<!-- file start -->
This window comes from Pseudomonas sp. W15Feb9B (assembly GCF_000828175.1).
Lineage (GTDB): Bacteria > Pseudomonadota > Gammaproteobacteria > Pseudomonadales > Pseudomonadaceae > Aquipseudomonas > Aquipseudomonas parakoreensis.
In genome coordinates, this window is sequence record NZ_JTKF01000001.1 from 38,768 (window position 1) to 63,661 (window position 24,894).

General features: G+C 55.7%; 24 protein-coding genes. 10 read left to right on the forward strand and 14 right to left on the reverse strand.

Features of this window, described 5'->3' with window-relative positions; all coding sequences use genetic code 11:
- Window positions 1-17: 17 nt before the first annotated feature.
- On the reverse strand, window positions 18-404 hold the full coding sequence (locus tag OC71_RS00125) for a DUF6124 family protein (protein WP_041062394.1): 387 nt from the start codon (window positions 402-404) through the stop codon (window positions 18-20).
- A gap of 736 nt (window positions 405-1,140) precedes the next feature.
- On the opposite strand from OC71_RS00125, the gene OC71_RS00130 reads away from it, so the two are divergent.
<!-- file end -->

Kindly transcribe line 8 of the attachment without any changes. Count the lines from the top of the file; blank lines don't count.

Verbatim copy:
- A gap of 736 nt (window positions 405-1,140) precedes the next feature.